In this post I'd like to present efficient algorithms for 3 common operations on power-of-2 numbers, in C++. I do it just to gather them in one place, because they can be easily found in many other places all around the Internet. These operations can be implemented using other algorithms as well. Most obvious implementation would involve a loop over bits, but that would give O(n) time complexity relative to the number of bits in operand type. Following algorithms use clever bit tricks to be more efficient. They have constant or logarithmic time and they don't use any flow control.

1. Check if a number is a power of two. Examples:

IsPow2(0)   == true (!!)
IsPow2(1)   == true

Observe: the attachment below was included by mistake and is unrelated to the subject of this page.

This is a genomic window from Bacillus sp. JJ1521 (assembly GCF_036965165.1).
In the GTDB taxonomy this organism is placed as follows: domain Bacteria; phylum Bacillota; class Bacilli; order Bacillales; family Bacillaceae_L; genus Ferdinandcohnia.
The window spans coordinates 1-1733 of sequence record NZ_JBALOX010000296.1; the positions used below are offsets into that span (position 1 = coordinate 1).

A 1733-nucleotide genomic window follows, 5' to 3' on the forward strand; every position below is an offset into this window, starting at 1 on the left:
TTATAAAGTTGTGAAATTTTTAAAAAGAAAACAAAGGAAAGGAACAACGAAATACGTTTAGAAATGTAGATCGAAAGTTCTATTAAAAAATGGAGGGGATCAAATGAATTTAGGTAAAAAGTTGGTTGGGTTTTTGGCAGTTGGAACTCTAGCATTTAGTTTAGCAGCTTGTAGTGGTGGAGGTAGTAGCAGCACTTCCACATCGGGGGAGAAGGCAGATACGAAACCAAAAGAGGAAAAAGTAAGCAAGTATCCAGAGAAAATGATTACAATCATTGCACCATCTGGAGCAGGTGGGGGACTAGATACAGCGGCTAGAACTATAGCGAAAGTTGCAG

IsPow2(2)   == true
IsPow2(3)   == false
IsPow2(4)   == true
IsPow2(123) == false
IsPow2(128) == true
IsPow2(129) == false

This one I know off the top of my head. The trick here is based on an observation that a number is power of two when its binary representation has exactly one bit set, e.g. 128 = 0b10000000. If you decrement it, all less significant bits become set: 127 = 0b1111111. Bitwise AND checks if these two numbers have no bits set in common.

template <typename T> bool IsPow2(T x)
{
    return (x & (x-1)) == 0;
}

2. Find smallest power of two greater or equal to given number. Examples:

NextPow2(0)   == 0
NextPow2(1)   == 1
NextPow2(2)   == 2
NextPow2(3)   == 4
NextPow2(4)   == 4
NextPow2(123) == 128
NextPow2(128) == 128
NextPow2(129) == 256

This one I had in my library for a long time.

uint32_t NextPow2(uint32_t v)
{
    v--;